The Dun & Bradstreet business Expectations Survey were worrying for those looking for economic momentum into the second half of 2017.

For the full report, click on the following link. 

The key points of the release were:

Business expectations have dropped off for the September quarter following a softer-than-expected March quarter. Dun & Bradstreet’s April Business Expectations Survey shows lower actual sales, profits, employment, selling prices and capital investment in the first quarter of 2017 compared to the final quarter of 2016.

After an encouraging end to 2016 and significant optimism in the early part of 2017, the business sector has indicated a deterioration in conditions into the second half of the year. It points to a growing risk that the RBA may deliver a further interest rate cut in the months ahead which would be even more likely if inflation remains well contained, as per the results on expected selling prices.

Expectations drop 12% quarter on quarter

Business expectations for the third quarter have fallen by 12% compared to the second quarter. Sales, profits and capital investment are tipped to remain low, but businesses flagged an increase in employment numbers and selling prices.

There has been a downturn in expectations for activity into the September quarter but the falls are not yet extreme. In particular, sales expectations for the September quarter have edged low- er, but remain above the average of the past decade. It is a similar picture for expected profits which are in a clear downtrend. Expected capital expenditure has also weakened in line with the official data on private sector capital expenditure.

Construction industry bucks the trend

Construction stood out as the only sector with increasing expectations for Q3 2017 compared to Q2 2017 and Q3 2016. Year-on-year, the Construction industry experienced a more than six fold increase in business expectations.
Aided by a surge in new dwelling construction, particularly for apartments, a lift in infrastructure spending and also importantly a solid recovery in non-mining capital expenditure, the construction sector is the bright spot in the business outlook. Expected sales eased only marginally, but there was substantial strength in expected selling prices, profits and capital investment. The construction sector is also looking to boost its employment levels into the September quarter.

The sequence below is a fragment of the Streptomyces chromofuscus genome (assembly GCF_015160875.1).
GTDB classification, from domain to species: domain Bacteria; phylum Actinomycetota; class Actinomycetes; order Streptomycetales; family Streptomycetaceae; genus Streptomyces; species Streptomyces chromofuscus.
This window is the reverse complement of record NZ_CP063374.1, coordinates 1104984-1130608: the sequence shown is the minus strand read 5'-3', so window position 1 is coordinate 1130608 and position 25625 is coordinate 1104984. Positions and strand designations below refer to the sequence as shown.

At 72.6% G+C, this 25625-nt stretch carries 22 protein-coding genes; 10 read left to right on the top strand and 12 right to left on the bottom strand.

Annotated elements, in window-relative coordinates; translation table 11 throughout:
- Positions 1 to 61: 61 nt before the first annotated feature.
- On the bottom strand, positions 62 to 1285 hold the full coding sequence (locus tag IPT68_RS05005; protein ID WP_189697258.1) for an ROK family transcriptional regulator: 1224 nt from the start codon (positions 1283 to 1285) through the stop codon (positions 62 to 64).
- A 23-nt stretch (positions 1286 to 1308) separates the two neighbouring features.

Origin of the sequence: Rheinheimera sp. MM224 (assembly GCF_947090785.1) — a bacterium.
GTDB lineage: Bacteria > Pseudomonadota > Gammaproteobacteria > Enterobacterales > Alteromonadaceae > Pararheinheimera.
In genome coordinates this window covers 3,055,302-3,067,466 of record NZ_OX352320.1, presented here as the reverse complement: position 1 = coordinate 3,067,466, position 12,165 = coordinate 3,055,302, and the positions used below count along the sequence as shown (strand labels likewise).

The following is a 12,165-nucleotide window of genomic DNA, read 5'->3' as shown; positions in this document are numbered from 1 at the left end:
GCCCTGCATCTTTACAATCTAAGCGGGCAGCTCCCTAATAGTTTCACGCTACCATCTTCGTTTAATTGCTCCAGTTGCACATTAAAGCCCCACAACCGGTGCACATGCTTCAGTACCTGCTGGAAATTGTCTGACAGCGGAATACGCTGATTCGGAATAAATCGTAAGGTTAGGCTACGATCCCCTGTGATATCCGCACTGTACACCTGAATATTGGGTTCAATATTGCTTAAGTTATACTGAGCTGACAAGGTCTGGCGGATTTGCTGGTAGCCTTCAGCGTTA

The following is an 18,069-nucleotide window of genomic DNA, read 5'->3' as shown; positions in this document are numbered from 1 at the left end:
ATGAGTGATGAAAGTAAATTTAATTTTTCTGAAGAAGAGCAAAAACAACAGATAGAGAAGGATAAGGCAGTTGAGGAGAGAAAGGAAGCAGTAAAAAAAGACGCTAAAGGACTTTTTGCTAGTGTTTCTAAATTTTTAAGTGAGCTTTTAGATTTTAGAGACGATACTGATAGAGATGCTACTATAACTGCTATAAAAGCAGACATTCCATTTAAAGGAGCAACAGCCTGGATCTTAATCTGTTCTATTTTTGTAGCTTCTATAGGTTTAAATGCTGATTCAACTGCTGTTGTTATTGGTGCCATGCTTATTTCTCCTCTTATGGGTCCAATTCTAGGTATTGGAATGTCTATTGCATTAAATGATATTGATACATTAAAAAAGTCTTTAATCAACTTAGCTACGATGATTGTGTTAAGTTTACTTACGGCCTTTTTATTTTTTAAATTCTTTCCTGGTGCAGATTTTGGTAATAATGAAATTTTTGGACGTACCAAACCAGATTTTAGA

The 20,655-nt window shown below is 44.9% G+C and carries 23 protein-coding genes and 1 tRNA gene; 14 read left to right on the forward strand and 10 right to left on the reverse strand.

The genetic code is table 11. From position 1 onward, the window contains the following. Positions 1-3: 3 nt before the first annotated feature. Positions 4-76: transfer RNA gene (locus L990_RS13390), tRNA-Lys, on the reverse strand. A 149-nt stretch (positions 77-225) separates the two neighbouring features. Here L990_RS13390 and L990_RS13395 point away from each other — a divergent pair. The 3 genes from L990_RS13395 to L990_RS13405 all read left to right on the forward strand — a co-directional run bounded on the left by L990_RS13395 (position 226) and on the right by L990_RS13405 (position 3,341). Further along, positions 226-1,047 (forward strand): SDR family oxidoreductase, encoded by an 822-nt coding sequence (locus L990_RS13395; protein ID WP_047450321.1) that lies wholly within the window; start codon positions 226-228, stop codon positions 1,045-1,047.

March quarter performance falters

Actual business activity dropped off in the March quarter 2017, with the Business Actuals Index at its lowest point in almost four years. The discrepancy between expected and actual activity has widened over the December 2016 and March 2017 quarters and is now at a two-year high. Despite a generally positive outlook for business expectations in the early part of 2017, the actual performance of the business sector slumped to its weakest level since Q2 2013. This significant shortfall in expectations was most evident in a disappointing actual result for profits, which turned negative for the first time since Q2 2011, with employment also deteriorating to a four-year low. The survey results are consistent with the economy growing, albeit at a below-trend pace.

Retail slips to lowest performance in 4 years

The Retail sector saw its Business Actuals Index sink below zero for the first time since the June quarter of 2014. The figure is currently at its lowest point in four years. The weakest segment in the survey was retail trade, with expectations weakening and the actual performance in the March quarter turning negative. This fits with the official data on retail spending which has been very soft in the post-Christmas period. Weak wages growth is dampening consumer demand as it the emergence of additional competitors into the sector. The retail sector was hardest hit by the recent rise in energy prices. 2017 looks to be a challenging year for retailers.